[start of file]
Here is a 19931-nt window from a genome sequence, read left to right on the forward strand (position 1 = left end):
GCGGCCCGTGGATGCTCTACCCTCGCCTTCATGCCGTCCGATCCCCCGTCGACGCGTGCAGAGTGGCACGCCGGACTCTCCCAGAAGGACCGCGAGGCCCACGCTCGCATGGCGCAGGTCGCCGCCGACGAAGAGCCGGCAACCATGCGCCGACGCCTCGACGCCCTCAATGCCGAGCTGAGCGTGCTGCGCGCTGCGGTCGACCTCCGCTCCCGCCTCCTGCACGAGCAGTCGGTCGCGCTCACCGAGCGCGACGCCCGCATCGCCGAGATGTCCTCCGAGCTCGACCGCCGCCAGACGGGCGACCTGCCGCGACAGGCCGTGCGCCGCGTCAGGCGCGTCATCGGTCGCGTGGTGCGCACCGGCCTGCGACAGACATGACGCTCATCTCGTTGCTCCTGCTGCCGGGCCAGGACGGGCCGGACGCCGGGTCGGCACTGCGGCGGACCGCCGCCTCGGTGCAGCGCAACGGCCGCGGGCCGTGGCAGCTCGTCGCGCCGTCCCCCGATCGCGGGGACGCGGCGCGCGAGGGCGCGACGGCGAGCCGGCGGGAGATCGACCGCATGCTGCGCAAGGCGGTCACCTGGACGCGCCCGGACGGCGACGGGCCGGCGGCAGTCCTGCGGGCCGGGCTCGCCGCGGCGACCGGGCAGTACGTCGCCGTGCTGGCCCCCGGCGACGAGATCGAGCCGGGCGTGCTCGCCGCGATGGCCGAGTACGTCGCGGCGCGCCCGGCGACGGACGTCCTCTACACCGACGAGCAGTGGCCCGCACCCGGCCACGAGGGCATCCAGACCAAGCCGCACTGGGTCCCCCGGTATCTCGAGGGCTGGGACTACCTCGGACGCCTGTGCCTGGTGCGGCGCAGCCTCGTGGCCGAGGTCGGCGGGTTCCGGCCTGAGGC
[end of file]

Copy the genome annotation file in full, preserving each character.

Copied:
Here is a 19931-nt window from a genome sequence, read left to right on the forward strand (position 1 = left end):
GCGGCCCGTGGATGCTCTACCCTCGCCTTCATGCCGTCCGATCCCCCGTCGACGCGTGCAGAGTGGCACGCCGGACTCTCCCAGAAGGACCGCGAGGCCCACGCTCGCATGGCGCAGGTCGCCGCCGACGAAGAGCCGGCAACCATGCGCCGACGCCTCGACGCCCTCAATGCCGAGCTGAGCGTGCTGCGCGCTGCGGTCGACCTCCGCTCCCGCCTCCTGCACGAGCAGTCGGTCGCGCTCACCGAGCGCGACGCCCGCATCGCCGAGATGTCCTCCGAGCTCGACCGCCGCCAGACGGGCGACCTGCCGCGACAGGCCGTGCGCCGCGTCAGGCGCGTCATCGGTCGCGTGGTGCGCACCGGCCTGCGACAGACATGACGCTCATCTCGTTGCTCCTGCTGCCGGGCCAGGACGGGCCGGACGCCGGGTCGGCACTGCGGCGGACCGCCGCCTCGGTGCAGCGCAACGGCCGCGGGCCGTGGCAGCTCGTCGCGCCGTCCCCCGATCGCGGGGACGCGGCGCGCGAGGGCGCGACGGCGAGCCGGCGGGAGATCGACCGCATGCTGCGCAAGGCGGTCACCTGGACGCGCCCGGACGGCGACGGGCCGGCGGCAGTCCTGCGGGCCGGGCTCGCCGCGGCGACCGGGCAGTACGTCGCCGTGCTGGCCCCCGGCGACGAGATCGAGCCGGGCGTGCTCGCCGCGATGGCCGAGTACGTCGCGGCGCGCCCGGCGACGGACGTCCTCTACACCGACGAGCAGTGGCCCGCACCCGGCCACGAGGGCATCCAGACCAAGCCGCACTGGGTCCCCCGGTATCTCGAGGGCTGGGACTACCTCGGACGCCTGTGCCTGGTGCGGCGCAGCCTCGTGGCCGAGGTCGGCGGGTTCCGGCCTGAGGC